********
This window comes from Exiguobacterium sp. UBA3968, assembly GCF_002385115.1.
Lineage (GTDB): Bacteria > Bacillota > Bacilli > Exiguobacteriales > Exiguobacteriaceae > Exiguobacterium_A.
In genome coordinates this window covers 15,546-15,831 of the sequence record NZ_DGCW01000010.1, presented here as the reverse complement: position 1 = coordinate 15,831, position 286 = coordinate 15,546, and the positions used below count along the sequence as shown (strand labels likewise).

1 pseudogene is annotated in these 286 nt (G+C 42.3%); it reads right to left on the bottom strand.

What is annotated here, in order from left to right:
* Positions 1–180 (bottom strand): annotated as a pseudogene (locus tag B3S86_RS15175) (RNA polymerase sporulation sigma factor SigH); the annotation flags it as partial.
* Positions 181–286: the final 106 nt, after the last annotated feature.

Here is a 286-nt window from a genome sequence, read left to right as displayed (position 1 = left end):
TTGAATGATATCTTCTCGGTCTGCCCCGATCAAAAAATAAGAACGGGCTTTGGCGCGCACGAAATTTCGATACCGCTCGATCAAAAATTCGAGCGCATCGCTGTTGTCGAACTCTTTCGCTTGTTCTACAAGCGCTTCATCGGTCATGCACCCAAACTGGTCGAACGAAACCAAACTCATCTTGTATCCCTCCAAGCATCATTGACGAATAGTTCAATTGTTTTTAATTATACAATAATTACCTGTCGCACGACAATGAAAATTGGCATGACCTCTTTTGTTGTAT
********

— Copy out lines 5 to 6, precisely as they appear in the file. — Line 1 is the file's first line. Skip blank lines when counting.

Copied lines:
What is annotated here, in order from left to right:
* Positions 1–180 (bottom strand): annotated as a pseudogene (locus tag B3S86_RS15175) (RNA polymerase sporulation sigma factor SigH); the annotation flags it as partial.